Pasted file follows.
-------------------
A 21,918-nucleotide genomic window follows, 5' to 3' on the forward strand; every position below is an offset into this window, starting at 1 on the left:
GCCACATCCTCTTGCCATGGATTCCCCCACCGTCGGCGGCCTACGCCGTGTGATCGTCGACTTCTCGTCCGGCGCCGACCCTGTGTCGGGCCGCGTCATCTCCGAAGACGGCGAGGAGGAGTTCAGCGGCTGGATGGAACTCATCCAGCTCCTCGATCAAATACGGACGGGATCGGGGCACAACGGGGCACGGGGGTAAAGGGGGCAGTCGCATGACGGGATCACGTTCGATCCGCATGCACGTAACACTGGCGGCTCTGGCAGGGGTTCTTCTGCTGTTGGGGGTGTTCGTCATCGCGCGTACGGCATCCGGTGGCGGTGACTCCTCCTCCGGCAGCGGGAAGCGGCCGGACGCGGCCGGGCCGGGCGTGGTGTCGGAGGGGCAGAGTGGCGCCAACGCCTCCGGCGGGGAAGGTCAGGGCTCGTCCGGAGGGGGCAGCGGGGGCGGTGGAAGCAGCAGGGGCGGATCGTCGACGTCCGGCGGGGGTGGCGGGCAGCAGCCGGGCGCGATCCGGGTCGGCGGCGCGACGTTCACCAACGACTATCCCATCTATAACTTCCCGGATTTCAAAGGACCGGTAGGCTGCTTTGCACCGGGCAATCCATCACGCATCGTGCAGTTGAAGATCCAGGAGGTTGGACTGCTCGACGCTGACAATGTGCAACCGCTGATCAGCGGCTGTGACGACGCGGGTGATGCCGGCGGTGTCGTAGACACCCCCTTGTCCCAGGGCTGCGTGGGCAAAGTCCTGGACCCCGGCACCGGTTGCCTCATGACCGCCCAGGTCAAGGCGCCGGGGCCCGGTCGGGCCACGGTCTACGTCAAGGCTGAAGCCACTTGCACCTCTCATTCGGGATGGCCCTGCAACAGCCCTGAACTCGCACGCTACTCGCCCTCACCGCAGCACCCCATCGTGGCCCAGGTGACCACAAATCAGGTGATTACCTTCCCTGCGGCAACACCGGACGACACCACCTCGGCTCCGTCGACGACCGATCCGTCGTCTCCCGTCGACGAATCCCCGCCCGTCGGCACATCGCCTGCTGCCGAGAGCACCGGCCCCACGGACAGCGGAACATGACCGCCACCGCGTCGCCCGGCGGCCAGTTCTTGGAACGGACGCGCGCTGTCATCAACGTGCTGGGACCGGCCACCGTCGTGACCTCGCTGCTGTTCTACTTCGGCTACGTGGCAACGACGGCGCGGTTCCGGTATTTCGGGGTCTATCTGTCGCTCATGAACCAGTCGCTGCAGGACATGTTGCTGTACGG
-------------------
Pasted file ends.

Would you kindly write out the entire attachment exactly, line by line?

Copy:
A 21,918-nucleotide genomic window follows, 5' to 3' on the forward strand; every position below is an offset into this window, starting at 1 on the left:
GCCACATCCTCTTGCCATGGATTCCCCCACCGTCGGCGGCCTACGCCGTGTGATCGTCGACTTCTCGTCCGGCGCCGACCCTGTGTCGGGCCGCGTCATCTCCGAAGACGGCGAGGAGGAGTTCAGCGGCTGGATGGAACTCATCCAGCTCCTCGATCAAATACGGACGGGATCGGGGCACAACGGGGCACGGGGGTAAAGGGGGCAGTCGCATGACGGGATCACGTTCGATCCGCATGCACGTAACACTGGCGGCTCTGGCAGGGGTTCTTCTGCTGTTGGGGGTGTTCGTCATCGCGCGTACGGCATCCGGTGGCGGTGACTCCTCCTCCGGCAGCGGGAAGCGGCCGGACGCGGCCGGGCCGGGCGTGGTGTCGGAGGGGCAGAGTGGCGCCAACGCCTCCGGCGGGGAAGGTCAGGGCTCGTCCGGAGGGGGCAGCGGGGGCGGTGGAAGCAGCAGGGGCGGATCGTCGACGTCCGGCGGGGGTGGCGGGCAGCAGCCGGGCGCGATCCGGGTCGGCGGCGCGACGTTCACCAACGACTATCCCATCTATAACTTCCCGGATTTCAAAGGACCGGTAGGCTGCTTTGCACCGGGCAATCCATCACGCATCGTGCAGTTGAAGATCCAGGAGGTTGGACTGCTCGACGCTGACAATGTGCAACCGCTGATCAGCGGCTGTGACGACGCGGGTGATGCCGGCGGTGTCGTAGACACCCCCTTGTCCCAGGGCTGCGTGGGCAAAGTCCTGGACCCCGGCACCGGTTGCCTCATGACCGCCCAGGTCAAGGCGCCGGGGCCCGGTCGGGCCACGGTCTACGTCAAGGCTGAAGCCACTTGCACCTCTCATTCGGGATGGCCCTGCAACAGCCCTGAACTCGCACGCTACTCGCCCTCACCGCAGCACCCCATCGTGGCCCAGGTGACCACAAATCAGGTGATTACCTTCCCTGCGGCAACACCGGACGACACCACCTCGGCTCCGTCGACGACCGATCCGTCGTCTCCCGTCGACGAATCCCCGCCCGTCGGCACATCGCCTGCTGCCGAGAGCACCGGCCCCACGGACAGCGGAACATGACCGCCACCGCGTCGCCCGGCGGCCAGTTCTTGGAACGGACGCGCGCTGTCATCAACGTGCTGGGACCGGCCACCGTCGTGACCTCGCTGCTGTTCTACTTCGGCTACGTGGCAACGACGGCGCGGTTCCGGTATTTCGGGGTCTATCTGTCGCTCATGAACCAGTCGCTGCAGGACATGTTGCTGTACGG